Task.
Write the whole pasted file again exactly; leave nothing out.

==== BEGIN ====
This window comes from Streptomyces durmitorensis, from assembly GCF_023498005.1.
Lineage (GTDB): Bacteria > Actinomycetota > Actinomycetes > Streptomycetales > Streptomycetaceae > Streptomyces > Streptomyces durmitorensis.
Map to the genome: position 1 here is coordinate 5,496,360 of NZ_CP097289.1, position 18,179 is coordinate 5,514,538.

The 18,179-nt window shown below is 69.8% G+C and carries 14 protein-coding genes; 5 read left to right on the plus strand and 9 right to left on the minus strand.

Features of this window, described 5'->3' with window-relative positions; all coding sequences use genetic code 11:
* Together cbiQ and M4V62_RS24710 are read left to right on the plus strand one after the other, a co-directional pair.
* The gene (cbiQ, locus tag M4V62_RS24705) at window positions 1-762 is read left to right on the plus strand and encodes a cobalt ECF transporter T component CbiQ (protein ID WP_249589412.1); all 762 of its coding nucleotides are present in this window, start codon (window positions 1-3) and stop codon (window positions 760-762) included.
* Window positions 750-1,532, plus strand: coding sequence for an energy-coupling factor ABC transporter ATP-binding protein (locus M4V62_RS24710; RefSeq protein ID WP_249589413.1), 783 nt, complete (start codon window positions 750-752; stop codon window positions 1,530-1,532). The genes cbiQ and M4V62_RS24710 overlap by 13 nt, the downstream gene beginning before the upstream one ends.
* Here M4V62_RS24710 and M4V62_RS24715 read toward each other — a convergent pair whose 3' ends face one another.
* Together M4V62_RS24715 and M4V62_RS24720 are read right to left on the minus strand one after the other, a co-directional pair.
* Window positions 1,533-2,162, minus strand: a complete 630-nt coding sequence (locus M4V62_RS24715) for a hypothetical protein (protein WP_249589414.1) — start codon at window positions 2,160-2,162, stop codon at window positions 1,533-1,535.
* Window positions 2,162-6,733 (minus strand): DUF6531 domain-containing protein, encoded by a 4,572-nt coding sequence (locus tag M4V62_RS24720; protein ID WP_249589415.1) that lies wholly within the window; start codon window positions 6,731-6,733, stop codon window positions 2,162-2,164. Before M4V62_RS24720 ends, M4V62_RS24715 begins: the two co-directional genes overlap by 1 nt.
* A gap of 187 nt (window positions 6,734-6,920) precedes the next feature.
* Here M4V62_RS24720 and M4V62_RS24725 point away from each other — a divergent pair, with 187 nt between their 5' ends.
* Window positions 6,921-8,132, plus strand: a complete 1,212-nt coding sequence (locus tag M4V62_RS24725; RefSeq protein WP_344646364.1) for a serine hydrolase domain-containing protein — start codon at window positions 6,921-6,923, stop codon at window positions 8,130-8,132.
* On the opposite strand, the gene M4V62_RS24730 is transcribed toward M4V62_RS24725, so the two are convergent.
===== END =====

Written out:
This window comes from Streptomyces durmitorensis, from assembly GCF_023498005.1.
Lineage (GTDB): Bacteria > Actinomycetota > Actinomycetes > Streptomycetales > Streptomycetaceae > Streptomyces > Streptomyces durmitorensis.
Map to the genome: position 1 here is coordinate 5,496,360 of NZ_CP097289.1, position 18,179 is coordinate 5,514,538.

The 18,179-nt window shown below is 69.8% G+C and carries 14 protein-coding genes; 5 read left to right on the plus strand and 9 right to left on the minus strand.

Features of this window, described 5'->3' with window-relative positions; all coding sequences use genetic code 11:
* Together cbiQ and M4V62_RS24710 are read left to right on the plus strand one after the other, a co-directional pair.
* The gene (cbiQ, locus tag M4V62_RS24705) at window positions 1-762 is read left to right on the plus strand and encodes a cobalt ECF transporter T component CbiQ (protein ID WP_249589412.1); all 762 of its coding nucleotides are present in this window, start codon (window positions 1-3) and stop codon (window positions 760-762) included.
* Window positions 750-1,532, plus strand: coding sequence for an energy-coupling factor ABC transporter ATP-binding protein (locus M4V62_RS24710; RefSeq protein ID WP_249589413.1), 783 nt, complete (start codon window positions 750-752; stop codon window positions 1,530-1,532). The genes cbiQ and M4V62_RS24710 overlap by 13 nt, the downstream gene beginning before the upstream one ends.
* Here M4V62_RS24710 and M4V62_RS24715 read toward each other — a convergent pair whose 3' ends face one another.
* Together M4V62_RS24715 and M4V62_RS24720 are read right to left on the minus strand one after the other, a co-directional pair.
* Window positions 1,533-2,162, minus strand: a complete 630-nt coding sequence (locus M4V62_RS24715) for a hypothetical protein (protein WP_249589414.1) — start codon at window positions 2,160-2,162, stop codon at window positions 1,533-1,535.
* Window positions 2,162-6,733 (minus strand): DUF6531 domain-containing protein, encoded by a 4,572-nt coding sequence (locus tag M4V62_RS24720; protein ID WP_249589415.1) that lies wholly within the window; start codon window positions 6,731-6,733, stop codon window positions 2,162-2,164. Before M4V62_RS24720 ends, M4V62_RS24715 begins: the two co-directional genes overlap by 1 nt.
* A gap of 187 nt (window positions 6,734-6,920) precedes the next feature.
* Here M4V62_RS24720 and M4V62_RS24725 point away from each other — a divergent pair, with 187 nt between their 5' ends.
* Window positions 6,921-8,132, plus strand: a complete 1,212-nt coding sequence (locus tag M4V62_RS24725; RefSeq protein WP_344646364.1) for a serine hydrolase domain-containing protein — start codon at window positions 6,921-6,923, stop codon at window positions 8,130-8,132.
* On the opposite strand, the gene M4V62_RS24730 is transcribed toward M4V62_RS24725, so the two are convergent.